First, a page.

Cirque du Soleil's Kooza

Staff Writer
Columbus Parent

And we're back from opening night of Kooza, the latest Cirque du Soleil production to visit Columbus and the first in two years to pitch its distinctive blue and yellow tents and stay awhile. The show will be in residence on the grounds of the old Cooper Stadium at 1155 W. Mound St. in Franklinton through July 5. The location is very easily accessible from the Mound Street exit on I-70.

Each time we get the media preview passes to a Cirque show, we try to provide parents with enough information about the show's content so they can make up their own minds about what is appropriate for their families. That said, I saw plenty of children of all ages in the audience last night and I didn't see anyone hauling a crying kid out of there, even when some of the acts got a bit scary.

Loosely constructed around the theme of a sweetly bumbling character known as The Innocent who goes on a journey of self-discovery, Kooza is a much simpler, more straightforward circus show than some recent productions that have visited the area. And I think that helped make it accessible and enjoyable for the children in the audience. My 16-year-old son said the narrative arc reminded him of The Nutcracker and I can totally see that.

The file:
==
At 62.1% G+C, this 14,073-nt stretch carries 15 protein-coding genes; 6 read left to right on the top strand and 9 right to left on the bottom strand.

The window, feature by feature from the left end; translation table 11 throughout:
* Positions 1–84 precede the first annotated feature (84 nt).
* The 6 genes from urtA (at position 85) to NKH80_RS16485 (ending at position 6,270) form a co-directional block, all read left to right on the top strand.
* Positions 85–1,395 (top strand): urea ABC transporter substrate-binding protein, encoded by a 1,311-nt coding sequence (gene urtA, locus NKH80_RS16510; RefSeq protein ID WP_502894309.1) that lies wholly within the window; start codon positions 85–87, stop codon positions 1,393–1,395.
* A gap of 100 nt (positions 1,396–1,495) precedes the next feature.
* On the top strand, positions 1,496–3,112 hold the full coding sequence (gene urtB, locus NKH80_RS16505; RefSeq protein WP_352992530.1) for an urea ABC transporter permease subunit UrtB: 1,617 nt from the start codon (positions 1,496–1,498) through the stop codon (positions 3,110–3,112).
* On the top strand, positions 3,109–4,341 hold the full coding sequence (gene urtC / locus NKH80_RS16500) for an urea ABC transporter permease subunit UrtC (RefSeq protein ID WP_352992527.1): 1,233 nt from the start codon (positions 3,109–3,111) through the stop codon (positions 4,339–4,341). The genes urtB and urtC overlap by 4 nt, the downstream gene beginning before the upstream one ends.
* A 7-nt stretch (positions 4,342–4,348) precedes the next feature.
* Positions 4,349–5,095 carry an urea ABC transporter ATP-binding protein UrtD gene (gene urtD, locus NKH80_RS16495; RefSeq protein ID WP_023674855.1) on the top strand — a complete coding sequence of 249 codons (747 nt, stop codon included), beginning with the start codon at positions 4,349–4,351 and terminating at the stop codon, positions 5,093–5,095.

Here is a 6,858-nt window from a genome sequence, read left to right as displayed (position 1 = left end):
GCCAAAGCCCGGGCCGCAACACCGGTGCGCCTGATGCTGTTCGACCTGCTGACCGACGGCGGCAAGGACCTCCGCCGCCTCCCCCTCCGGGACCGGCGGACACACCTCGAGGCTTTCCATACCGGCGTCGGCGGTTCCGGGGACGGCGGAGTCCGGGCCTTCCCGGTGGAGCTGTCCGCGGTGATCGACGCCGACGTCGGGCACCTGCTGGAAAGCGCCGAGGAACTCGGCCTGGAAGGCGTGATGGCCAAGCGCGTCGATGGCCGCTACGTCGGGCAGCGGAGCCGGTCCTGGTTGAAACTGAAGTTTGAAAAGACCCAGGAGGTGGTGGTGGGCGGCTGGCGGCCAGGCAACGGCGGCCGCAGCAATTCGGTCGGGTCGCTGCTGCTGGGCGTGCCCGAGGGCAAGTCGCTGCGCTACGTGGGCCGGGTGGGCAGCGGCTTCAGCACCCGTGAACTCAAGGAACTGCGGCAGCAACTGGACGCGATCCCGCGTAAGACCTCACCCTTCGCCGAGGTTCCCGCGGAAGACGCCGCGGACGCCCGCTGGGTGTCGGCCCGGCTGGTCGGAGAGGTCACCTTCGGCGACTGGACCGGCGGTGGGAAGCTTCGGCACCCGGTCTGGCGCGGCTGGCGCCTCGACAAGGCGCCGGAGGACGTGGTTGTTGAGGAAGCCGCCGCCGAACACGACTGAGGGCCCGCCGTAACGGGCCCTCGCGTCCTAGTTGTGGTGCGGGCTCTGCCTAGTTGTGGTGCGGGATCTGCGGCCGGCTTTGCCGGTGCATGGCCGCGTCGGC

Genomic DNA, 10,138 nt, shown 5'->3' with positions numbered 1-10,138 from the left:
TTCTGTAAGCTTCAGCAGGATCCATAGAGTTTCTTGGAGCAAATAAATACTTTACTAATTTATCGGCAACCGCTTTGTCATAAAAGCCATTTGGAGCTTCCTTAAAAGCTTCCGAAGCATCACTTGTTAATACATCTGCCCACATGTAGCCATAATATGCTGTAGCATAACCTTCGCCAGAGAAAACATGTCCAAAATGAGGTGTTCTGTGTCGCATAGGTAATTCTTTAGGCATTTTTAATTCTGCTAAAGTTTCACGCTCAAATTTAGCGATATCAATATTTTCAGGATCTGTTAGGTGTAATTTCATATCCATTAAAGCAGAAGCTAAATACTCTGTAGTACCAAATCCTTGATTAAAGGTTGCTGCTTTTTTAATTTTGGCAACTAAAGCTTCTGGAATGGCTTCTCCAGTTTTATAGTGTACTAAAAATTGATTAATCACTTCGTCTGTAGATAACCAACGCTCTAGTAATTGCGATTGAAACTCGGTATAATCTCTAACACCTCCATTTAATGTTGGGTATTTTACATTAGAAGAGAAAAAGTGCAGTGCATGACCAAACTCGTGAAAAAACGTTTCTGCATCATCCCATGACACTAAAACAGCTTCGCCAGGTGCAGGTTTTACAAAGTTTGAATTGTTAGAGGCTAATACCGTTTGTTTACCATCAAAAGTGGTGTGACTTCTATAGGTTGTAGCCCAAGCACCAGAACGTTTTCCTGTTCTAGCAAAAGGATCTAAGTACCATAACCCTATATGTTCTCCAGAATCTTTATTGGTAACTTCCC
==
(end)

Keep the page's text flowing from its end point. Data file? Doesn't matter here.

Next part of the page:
As always, there is a ringmaster character who orchestrates the action and a posse of clowns who provide comic relief. Their humor is definitely of a PG-13 variety: There is plenty of bathroom humor (literally) and some sexual innuendo that is likely to go right over the heads of little ones. This show, however, leaves out the "faux romantic" elements that are often injected into many Cirque shows. The act that kicks off the second half has everyone dancing in skeleton costumes and masks in the Dia de Muertos/Day of the Dead style, but it doesn't seem at all scary because the lights are kept bright.

The circus acts range from "cool but totally safe" (hula-hoop juggling, a unicycle "dance" and contortionists) to "cool and dangerous-seeming" (a high-wire act and a spinning "wheel of death," which proves that centripetal force is a very good thing). What I do appreciate about the crazier acts is Cirque's creators have a well honed sense of how long is too long and these acts do not drag on too long.

The show is definitely not suitable for anyone with sensory issues. The music (fabulous and very well played) is loud - and this show also features a crashingly loud drum solo. There are also strobe lights and many other bright lighting effects.

Ticket prices range from $31 to $235 (the higher-priced tickets include perks like backstage tours), but there really aren't any bad seats in the "Big Top." Parking costs $10 (cash only from the looks of it) and the snacks and drinks can be pricey (for example, $5.50 for a large bag of Twizzlers). The show last night ran two hours and 20 minutes, which included a 30-minute intermission. All told, I thought it was an excellent show and something that I think many parents would consider suitable for their children - even when factoring in the "naughty" bits.

For more information and to purchase tickets, go to And stay tuned to our Contests page ( because we are going to have some tickets to give away soon!

-Jane Hawes, Columbus Parent editor